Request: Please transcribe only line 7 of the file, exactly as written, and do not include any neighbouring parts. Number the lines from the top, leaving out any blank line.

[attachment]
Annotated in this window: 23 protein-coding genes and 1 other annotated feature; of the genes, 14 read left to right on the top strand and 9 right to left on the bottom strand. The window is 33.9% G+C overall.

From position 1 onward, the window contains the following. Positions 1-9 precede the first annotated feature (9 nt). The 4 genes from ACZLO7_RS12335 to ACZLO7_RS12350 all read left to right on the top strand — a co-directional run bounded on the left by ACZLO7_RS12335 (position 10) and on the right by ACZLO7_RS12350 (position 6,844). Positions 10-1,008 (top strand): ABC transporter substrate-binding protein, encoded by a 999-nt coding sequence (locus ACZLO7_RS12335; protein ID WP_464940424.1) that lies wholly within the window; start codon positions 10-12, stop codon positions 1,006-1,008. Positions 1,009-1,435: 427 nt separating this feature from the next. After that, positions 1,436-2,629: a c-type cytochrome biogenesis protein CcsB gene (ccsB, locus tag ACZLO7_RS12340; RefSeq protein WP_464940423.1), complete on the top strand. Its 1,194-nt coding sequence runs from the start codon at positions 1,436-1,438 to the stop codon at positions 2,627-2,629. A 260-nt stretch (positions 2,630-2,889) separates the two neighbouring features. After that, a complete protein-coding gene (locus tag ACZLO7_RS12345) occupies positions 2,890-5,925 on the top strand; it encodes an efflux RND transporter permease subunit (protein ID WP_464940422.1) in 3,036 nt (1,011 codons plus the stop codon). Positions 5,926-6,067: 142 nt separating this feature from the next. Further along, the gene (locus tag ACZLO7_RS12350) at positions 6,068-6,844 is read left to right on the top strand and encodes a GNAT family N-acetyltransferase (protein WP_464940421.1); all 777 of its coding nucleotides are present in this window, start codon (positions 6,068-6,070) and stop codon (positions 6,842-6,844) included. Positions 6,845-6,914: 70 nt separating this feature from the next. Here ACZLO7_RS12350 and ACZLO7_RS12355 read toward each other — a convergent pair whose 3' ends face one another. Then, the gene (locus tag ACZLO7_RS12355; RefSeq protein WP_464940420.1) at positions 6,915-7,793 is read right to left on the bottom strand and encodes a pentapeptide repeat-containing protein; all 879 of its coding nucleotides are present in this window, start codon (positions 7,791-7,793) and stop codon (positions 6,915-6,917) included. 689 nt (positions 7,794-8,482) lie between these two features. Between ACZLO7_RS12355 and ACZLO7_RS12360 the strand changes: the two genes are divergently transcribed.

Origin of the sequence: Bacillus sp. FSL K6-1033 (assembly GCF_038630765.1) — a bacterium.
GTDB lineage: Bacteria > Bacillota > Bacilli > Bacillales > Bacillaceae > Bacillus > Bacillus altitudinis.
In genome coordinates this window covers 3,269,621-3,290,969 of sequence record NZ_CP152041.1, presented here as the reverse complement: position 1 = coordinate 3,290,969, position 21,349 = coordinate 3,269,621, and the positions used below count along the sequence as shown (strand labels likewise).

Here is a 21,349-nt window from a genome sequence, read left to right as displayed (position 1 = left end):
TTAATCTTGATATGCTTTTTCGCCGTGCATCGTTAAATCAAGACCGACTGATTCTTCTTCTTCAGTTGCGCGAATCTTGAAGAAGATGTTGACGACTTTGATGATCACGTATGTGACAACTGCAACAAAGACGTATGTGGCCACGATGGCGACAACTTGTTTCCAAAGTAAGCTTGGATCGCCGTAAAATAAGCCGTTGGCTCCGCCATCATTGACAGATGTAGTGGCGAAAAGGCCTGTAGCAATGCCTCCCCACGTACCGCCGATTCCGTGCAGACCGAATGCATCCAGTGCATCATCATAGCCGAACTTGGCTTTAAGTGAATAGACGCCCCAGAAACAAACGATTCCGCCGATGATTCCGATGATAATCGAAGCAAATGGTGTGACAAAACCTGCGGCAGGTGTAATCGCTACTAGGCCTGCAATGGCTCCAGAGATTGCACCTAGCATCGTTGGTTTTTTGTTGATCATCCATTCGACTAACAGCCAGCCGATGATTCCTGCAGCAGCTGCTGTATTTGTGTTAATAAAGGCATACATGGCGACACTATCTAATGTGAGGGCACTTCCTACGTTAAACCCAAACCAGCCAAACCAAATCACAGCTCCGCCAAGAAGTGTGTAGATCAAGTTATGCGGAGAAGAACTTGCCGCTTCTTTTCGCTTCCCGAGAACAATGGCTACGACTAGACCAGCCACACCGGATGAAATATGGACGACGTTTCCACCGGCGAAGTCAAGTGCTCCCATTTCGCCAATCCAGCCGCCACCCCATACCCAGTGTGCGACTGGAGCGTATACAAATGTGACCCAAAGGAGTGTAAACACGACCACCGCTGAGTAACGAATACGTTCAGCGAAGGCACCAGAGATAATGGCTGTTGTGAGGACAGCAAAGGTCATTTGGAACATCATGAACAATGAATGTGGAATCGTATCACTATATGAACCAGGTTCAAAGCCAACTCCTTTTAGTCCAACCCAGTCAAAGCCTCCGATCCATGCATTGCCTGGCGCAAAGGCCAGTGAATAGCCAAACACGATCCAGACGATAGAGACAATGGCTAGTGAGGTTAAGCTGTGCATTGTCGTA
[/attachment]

TTAATCTTGATATGCTTTTTCGCCGTGCATCGTTAAATCAAGACCGACTGATTCTTCTTCTTCAGTTGCGCGAATCTTGAAGAAGATGTTGACGACTTTGATGATCACGTATGTGACAACTGCAACAAAGACGTATGTGGCCACGATGGCGACAACTTGTTTCCAAAGTAAGCTTGGATCGCCGTAAAATAAGCCGTTGGCTCCGCCATCATTGACAGATGTAGTGGCGAAAAGGCCTGTAGCAATGCCTCCCCACGTACCGCCGATTCCGTGCAGACCGAATGCATCCAGTGCATCATCATAGCCGAACTTGGCTTTAAGTGAATAGACGCCCCAGAAACAAACGATTCCGCCGATGATTCCGATGATAATCGAAGCAAATGGTGTGACAAAACCTGCGGCAGGTGTAATCGCTACTAGGCCTGCAATGGCTCCAGAGATTGCACCTAGCATCGTTGGTTTTTTGTTGATCATCCATTCGACTAACAGCCAGCCGATGATTCCTGCAGCAGCTGCTGTATTTGTGTTAATAAAGGCATACATGGCGACACTATCTAATGTGAGGGCACTTCCTACGTTAAACCCAAACCAGCCAAACCAAATCACAGCTCCGCCAAGAAGTGTGTAGATCAAGTTATGCGGAGAAGAACTTGCCGCTTCTTTTCGCTTCCCGAGAACAATGGCTACGACTAGACCAGCCACACCGGATGAAATATGGACGACGTTTCCACCGGCGAAGTCAAGTGCTCCCATTTCGCCAATCCAGCCGCCACCCCATACCCAGTGTGCGACTGGAGCGTATACAAATGTGACCCAAAGGAGTGTAAACACGACCACCGCTGAGTAACGAATACGTTCAGCGAAGGCACCAGAGATAATGGCTGTTGTGAGGACAGCAAAGGTCATTTGGAACATCATGAACAATGAATGTGGAATCGTATCACTATATGAACCAGGTTCAAAGCCAACTCCTTTTAGTCCAACCCAGTCAAAGCCTCCGATCCATGCATTGCCTGGCGCAAAGGCCAGTGAATAGCCAAACACGATCCAGACGATAGAGACAATGGCTAGTGAGGTTAAGCTGTGCATTGTCGTA